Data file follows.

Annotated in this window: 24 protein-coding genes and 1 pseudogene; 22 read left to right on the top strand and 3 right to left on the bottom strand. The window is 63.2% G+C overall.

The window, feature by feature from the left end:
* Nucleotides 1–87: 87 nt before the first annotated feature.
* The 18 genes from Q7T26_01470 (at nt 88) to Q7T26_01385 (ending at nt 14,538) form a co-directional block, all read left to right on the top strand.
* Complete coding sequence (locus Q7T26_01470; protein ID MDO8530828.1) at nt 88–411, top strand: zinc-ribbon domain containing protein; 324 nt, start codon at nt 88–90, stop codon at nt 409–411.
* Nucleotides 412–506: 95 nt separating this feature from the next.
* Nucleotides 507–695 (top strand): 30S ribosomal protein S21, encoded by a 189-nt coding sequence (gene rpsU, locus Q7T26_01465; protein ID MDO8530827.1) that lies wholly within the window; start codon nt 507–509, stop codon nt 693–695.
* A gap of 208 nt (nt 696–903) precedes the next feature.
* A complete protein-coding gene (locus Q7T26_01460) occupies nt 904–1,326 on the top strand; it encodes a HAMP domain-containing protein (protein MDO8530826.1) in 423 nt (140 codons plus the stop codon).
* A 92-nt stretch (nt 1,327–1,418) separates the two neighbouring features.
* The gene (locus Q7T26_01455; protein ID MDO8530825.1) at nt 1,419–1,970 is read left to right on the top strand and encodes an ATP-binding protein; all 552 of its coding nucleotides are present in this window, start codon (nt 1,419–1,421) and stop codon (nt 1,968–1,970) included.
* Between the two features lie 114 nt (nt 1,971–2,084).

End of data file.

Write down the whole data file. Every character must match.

Annotated in this window: 24 protein-coding genes and 1 pseudogene; 22 read left to right on the top strand and 3 right to left on the bottom strand. The window is 63.2% G+C overall.

The window, feature by feature from the left end:
* Nucleotides 1–87: 87 nt before the first annotated feature.
* The 18 genes from Q7T26_01470 (at nt 88) to Q7T26_01385 (ending at nt 14,538) form a co-directional block, all read left to right on the top strand.
* Complete coding sequence (locus Q7T26_01470; protein ID MDO8530828.1) at nt 88–411, top strand: zinc-ribbon domain containing protein; 324 nt, start codon at nt 88–90, stop codon at nt 409–411.
* Nucleotides 412–506: 95 nt separating this feature from the next.
* Nucleotides 507–695 (top strand): 30S ribosomal protein S21, encoded by a 189-nt coding sequence (gene rpsU, locus Q7T26_01465; protein ID MDO8530827.1) that lies wholly within the window; start codon nt 507–509, stop codon nt 693–695.
* A gap of 208 nt (nt 696–903) precedes the next feature.
* A complete protein-coding gene (locus Q7T26_01460) occupies nt 904–1,326 on the top strand; it encodes a HAMP domain-containing protein (protein MDO8530826.1) in 423 nt (140 codons plus the stop codon).
* A 92-nt stretch (nt 1,327–1,418) separates the two neighbouring features.
* The gene (locus Q7T26_01455; protein ID MDO8530825.1) at nt 1,419–1,970 is read left to right on the top strand and encodes an ATP-binding protein; all 552 of its coding nucleotides are present in this window, start codon (nt 1,419–1,421) and stop codon (nt 1,968–1,970) included.
* Between the two features lie 114 nt (nt 1,971–2,084).